Rapha Explore Lightweight Gilet review: The perfect accompaniment to gravel-casual attire

Superlight and ultra packable, but definitely for use with baggies rather than a jersey

A yellow Rapha Explore gilet hands up on a garden arch
(Image: © Will Jones)

Cyclingnews Verdict

An excellent lightweight layer to take the chill off, but works best with a T-shirt rather than a jersey


  • +

    Superlight and packable

  • +

    Easy to use stuff sack

  • +

    Cut well for use with baggies


  • -

    Flappy when used with a jersey

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The Rapha Explore Lightweight Gilet sits in the brand's 'Explore' range of products, which to my mind is just a slightly more mucky-minded subset of its Brevet collection. There are Gore-Tex smocks, down jackets and this featherweight gilet, designed to provide a bit of extra protection from the elements without adding any unnecessary bulk.

I’m always curious to see not only how products perform, but whether they match the marketing; in this case, the Explore Lightweight Gilet is photographed as a noticeably baggy garment, and worn over a t-shirt for a maximum #GravGrav casual vibe. 

With this in mind, and despite it being a ‘regular’ fit I went up a size for this review to see how it fared for big days out. A medium, my size for Rapha jackets, fit me just like the man with the cool tattoos, the tan and the moustache in Rapha's marketing pictures, so a medium it was to be.

Does it deserve to go into our list of the best cycling gilets? In a bid to find out, I’ve used it for around 650km, including a lot of use on a French bike tour alongside the Rapha Brevet jersey, both with a jersey and just as a windproof layer over a T-shirt. Read on to see what I thought. 

A yellow gilet on a weighting scales with three biscuits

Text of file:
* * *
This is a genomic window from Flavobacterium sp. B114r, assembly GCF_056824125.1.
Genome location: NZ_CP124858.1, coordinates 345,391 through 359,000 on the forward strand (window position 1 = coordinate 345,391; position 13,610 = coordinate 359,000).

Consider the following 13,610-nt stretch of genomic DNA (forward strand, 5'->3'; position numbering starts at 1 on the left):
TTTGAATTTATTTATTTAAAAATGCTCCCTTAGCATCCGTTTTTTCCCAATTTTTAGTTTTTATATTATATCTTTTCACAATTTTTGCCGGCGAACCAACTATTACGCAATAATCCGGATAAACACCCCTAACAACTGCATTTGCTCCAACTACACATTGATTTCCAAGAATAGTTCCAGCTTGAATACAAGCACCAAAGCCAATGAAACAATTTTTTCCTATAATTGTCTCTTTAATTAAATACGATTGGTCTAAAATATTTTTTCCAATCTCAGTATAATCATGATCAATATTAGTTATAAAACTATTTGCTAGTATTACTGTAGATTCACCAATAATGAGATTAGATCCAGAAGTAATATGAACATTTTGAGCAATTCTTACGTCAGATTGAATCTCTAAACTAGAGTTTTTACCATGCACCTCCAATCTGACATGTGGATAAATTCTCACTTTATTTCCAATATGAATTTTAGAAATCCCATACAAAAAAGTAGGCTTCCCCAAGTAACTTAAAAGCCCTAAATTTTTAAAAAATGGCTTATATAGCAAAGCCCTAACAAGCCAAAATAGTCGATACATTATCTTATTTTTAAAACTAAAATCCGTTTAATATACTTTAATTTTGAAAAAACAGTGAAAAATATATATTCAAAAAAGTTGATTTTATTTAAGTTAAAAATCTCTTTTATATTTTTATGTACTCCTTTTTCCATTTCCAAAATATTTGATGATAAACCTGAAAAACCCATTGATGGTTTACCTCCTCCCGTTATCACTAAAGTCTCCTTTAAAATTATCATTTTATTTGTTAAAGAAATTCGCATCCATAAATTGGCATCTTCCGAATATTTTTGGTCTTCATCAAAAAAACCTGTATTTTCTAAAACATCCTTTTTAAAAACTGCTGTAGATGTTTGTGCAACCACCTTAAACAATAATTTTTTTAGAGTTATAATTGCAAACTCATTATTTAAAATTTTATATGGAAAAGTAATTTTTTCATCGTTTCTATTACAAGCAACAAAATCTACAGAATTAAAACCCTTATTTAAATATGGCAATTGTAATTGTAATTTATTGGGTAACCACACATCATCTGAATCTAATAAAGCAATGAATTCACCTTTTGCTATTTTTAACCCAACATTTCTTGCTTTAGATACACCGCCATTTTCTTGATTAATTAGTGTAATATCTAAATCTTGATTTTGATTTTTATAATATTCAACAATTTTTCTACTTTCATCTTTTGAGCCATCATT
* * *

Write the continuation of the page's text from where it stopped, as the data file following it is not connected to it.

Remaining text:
At 2.5 on the biscuit scale, it's definitely not going to worry the weight weenies (Image credit: Will Jones)

Design and aesthetics

The main selling point of the Explore Lightweight Gilet is its size and packability, so it makes sense to start there. It is a very lightweight bit of kit; at 54.4g, or two and a half chocolate digestives, it’s not going to worry anyone, even the most ardent toothbrush-sawing expeditionists. The whole thing is constructed from a gossamer-thin 25gsm ripstop nylon, double-layered at the collar and the contrast lower hem but otherwise a single thickness throughout.

In order to mirror the motifs of other items from both the Explore and Brevet collections, but without adding any bulk (save for a few feet of cotton thread), four seams have been run across the chest to insinuate the addition of stripes. It’s a well-thought-out touch and helps break up what is otherwise a slightly monolithic garment.

A white man wears a yellow gilet

The cut is much more suited to use with a T-shirt (Image credit: Will Jones)

The collar is tall, but not elasticated. To aid the fit, and keep some of the wind out the bottom hem has a thin elastic cord that can be cinched in using friction grippers rather than the traditional bulky toggle to fit with the spartan aesthetics. There is also a single pocket over the left hip, but this is more a stuff sack, to be honest. The underarms are elastic too it’s worth noting, but I wasn’t anywhere near troubling the diameter of the arm holes. The fit, regular as it is, is noticeably more boxy than other gilets and wind jackets I’ve used. It’s longer in the front, with only a slight tail drop, and with straight sides too.

One other novel touch: The ubiquitous Rapha Easter egg label with some grandiose piece of cycling lore is printed on sturdy plasticised fabric and is removable for use as a tyre boot. I removed it immediately for fear of it annoying me and promptly stored it away somewhere safe (I completely lost it).

All things considered, I think it’s a good looking piece of kit, especially in the cheery dark sunshine yellow. The more casual fit certainly helps it looks a little more approachable when walking into a café and blearily trying to order a coffee five minutes after they've opened.

A packed garment next to a lemon

It could stuff smaller, but it doesn't need to (Image credit: Will Jones)